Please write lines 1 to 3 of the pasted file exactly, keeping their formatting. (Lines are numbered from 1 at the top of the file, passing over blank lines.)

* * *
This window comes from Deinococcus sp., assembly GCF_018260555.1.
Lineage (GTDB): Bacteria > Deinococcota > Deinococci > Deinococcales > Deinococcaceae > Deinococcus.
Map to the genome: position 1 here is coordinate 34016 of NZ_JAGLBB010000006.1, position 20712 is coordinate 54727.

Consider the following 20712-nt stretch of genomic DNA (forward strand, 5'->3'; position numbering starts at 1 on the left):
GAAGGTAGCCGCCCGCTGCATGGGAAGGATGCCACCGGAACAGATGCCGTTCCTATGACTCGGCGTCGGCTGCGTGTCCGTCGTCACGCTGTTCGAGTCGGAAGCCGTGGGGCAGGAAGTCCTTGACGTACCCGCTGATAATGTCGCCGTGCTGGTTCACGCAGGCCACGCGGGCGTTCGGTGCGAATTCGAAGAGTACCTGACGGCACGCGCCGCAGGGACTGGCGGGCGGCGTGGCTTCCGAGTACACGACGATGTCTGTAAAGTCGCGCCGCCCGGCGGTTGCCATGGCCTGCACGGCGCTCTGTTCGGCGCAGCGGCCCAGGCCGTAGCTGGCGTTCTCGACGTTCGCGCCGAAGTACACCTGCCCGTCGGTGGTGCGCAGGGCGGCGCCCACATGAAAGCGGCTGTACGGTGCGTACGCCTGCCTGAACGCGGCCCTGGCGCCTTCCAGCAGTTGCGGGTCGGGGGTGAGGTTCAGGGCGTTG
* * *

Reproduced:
This window comes from Deinococcus sp., assembly GCF_018260555.1.
Lineage (GTDB): Bacteria > Deinococcota > Deinococci > Deinococcales > Deinococcaceae > Deinococcus.
Map to the genome: position 1 here is coordinate 34016 of NZ_JAGLBB010000006.1, position 20712 is coordinate 54727.